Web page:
ExpressO Presents Yet Another Law Review Ranking
At the AALS conference this past weekend, I picked up the new glossy promoting ExpressO, the law review article submission service from Berkeley Electronic Press. ExpressO’s 2007 “Law Review Submission’s Guide” gives up the up-to-date ranking of the top 100 law reviews based on number of manuscripts received via ExpressO. The new data is interesting both as a snapshot of past author behavior, and perhaps as guidance about where the pack may be headed next. The study itself is not new – the 2006 rankings are here.
Here’s the latest top 20:
8. Notre Dame
15. San Diego
18. Southern Cal
19. Wake Forest
Cal was at 23, Michigan at 27, and Columbia at 80. We also learn that this ranking system offers that most precious of commodities: upward and downward mobility. Yale is #74 (down from #60), Harvard is #85 (down from #57), and the Alabama Law Review is a remarkably popular #22 (up from #64).
I suppose there are several things one could take away from this data. First, the degree of movement seems a bit surprising, since the number of submissions is probably fairly large, and the reputation of schools is pretty static. I wonder if this means that people read the prior year’s data, and specifically target under-submitted journals. This might explain a couple of other big leaps: San Diego from #85 to (gulp!) #15; Arizona to #4 from #29, California to #23 from #10. Perhaps minor fluctuations in US News rankings sends schools skittering in and out of the ExpressO top 50, as authors adjust their targets. It does seem clear that “long shot” journals receive fewer ExpressO submissions, but does that mean people are saving their money…or that they’d rather submit to the HLR and YLJ directly rather than through some funky electronic service? And if so, what to make of the popularity of NYU, Virginia and Chicago?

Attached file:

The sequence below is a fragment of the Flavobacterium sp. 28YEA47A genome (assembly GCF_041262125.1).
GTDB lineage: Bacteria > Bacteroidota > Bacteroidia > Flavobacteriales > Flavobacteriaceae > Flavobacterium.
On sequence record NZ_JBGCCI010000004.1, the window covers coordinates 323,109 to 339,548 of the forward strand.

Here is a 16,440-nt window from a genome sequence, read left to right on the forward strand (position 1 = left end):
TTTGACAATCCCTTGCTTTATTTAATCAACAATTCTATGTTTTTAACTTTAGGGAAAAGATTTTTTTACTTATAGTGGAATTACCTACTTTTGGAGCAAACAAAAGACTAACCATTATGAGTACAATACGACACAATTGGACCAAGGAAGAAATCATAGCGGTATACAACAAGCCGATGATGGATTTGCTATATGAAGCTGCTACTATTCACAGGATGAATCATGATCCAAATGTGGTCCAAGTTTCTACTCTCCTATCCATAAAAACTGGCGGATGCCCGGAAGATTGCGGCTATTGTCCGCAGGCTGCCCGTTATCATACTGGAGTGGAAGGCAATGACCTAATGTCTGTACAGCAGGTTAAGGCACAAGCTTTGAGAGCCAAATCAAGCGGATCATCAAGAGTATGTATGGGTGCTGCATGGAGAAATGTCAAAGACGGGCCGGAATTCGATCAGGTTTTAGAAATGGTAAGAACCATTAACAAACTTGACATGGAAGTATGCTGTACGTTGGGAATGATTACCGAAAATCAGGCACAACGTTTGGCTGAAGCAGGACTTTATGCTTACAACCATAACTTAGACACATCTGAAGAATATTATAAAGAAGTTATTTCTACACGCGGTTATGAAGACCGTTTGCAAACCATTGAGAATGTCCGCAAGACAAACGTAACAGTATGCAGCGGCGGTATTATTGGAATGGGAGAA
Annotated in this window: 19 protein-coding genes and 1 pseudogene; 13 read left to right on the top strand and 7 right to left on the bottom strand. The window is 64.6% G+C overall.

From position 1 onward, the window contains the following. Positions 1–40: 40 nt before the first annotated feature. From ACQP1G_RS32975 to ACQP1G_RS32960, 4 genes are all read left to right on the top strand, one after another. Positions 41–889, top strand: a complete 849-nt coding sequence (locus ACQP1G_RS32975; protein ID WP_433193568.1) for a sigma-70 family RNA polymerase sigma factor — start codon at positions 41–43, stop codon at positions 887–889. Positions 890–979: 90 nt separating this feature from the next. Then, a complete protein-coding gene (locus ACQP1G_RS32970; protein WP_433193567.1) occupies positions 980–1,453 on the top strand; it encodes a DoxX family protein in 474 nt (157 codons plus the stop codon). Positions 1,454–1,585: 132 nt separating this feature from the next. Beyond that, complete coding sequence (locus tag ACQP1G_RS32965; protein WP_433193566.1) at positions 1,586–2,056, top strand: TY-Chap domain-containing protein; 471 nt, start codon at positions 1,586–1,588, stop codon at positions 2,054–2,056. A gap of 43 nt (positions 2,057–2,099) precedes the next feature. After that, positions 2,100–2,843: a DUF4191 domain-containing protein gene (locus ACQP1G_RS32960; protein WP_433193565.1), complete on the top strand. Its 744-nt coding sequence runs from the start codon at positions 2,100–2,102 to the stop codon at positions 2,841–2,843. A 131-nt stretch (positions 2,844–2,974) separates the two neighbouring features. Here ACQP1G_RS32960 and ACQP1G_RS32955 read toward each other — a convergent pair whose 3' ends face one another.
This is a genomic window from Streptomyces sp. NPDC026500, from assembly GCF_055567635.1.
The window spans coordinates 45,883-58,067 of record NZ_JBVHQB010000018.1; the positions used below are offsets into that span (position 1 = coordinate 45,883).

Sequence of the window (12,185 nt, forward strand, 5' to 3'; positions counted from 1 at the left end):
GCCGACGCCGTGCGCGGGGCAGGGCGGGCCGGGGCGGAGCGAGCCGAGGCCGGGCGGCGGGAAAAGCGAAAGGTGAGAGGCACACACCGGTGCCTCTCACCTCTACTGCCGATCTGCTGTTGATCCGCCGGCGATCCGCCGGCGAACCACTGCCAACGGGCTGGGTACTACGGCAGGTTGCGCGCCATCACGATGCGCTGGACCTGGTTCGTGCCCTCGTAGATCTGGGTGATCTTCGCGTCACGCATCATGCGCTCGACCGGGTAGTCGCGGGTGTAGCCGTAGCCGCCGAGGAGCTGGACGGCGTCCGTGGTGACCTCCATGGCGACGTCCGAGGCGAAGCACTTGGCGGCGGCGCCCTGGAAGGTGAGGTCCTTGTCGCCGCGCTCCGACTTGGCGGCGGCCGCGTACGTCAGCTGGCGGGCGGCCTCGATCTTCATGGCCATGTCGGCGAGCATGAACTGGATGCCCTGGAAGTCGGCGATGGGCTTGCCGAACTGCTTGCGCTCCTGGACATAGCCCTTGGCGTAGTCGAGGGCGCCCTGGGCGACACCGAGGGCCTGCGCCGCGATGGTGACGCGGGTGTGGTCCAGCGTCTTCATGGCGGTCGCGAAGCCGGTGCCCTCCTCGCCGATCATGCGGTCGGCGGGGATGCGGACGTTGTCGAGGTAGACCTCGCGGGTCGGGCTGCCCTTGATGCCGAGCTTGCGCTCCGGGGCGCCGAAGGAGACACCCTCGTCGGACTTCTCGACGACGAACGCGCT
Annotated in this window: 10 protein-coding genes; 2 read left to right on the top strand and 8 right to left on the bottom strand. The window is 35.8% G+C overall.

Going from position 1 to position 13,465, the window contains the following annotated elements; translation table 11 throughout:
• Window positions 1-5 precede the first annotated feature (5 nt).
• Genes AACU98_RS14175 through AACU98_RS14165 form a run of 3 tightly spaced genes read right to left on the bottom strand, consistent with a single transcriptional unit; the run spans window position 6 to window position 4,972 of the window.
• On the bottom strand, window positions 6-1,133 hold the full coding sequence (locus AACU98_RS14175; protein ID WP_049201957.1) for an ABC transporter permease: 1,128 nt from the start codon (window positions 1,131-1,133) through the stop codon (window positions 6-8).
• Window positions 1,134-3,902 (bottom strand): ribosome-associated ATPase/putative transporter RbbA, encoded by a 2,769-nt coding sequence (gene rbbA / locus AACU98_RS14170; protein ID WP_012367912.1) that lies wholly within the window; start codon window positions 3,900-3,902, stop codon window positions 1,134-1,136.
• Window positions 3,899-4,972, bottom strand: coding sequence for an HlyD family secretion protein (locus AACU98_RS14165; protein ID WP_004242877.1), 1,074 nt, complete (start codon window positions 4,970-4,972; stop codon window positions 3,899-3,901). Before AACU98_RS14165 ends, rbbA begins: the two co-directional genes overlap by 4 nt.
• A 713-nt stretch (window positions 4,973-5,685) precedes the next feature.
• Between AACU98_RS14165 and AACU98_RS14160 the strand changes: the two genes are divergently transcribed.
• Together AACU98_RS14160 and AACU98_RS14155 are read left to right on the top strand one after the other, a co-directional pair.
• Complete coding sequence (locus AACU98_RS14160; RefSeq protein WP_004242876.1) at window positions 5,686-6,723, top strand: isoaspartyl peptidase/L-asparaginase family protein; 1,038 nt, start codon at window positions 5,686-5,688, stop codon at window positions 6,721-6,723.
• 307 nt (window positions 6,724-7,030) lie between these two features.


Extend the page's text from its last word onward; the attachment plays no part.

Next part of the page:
Of course, the explanation might be quite mundane. Maybe the big upward movers recently started accepting electronic copies. Maybe the raw number difference between the schools was tiny – since it costs relatively little to submit widely, there might only be a 5% variance between #10 and #80. Or maybe something on particular journal websites (think: HLR and YLJ) suggested that – notwithstanding ExpressO’s willingness to submit articles these reviews – authors were better served by direct submission.
It is clear that BePress thinks it’s useful to provide some ordering of journals, if only to generate posts like this. Nonetheless, one senses that folks in the People’s Republic are at least a bit embarrassed about the rankings. According to the booklet “they are intended to complement, not replace, other rankings mechanisms such as number of citations and law school ranking”. Uh huh.
I will leave it to others to spend countless hours doing the statistical legwork analyzing this new dataset. The list leaves me wondering the reasons for these preferences. And I wonder whether this data might be as good a proxy for perceptions of law school quality among productive junior faculty as the US News faculty reputation surveys. (I recognize that among top law schools, this might not be a particularly good indicator.)
The good news for authors is that last year, over 90% of all articles received at least one offer. And 45% got that first offer within a week. The good news for law school gossip hounds is that BePress has produced something new to assist in that most essential of all professorial pursuits: procrastination.
UPDATE: Over at Moneylaw, my old colleague Al Brophy takes the NYU Law Review to task for requiring those submitting electronically to use ExpressO. A fair critique, and a good explanation for NYU’s first place finish.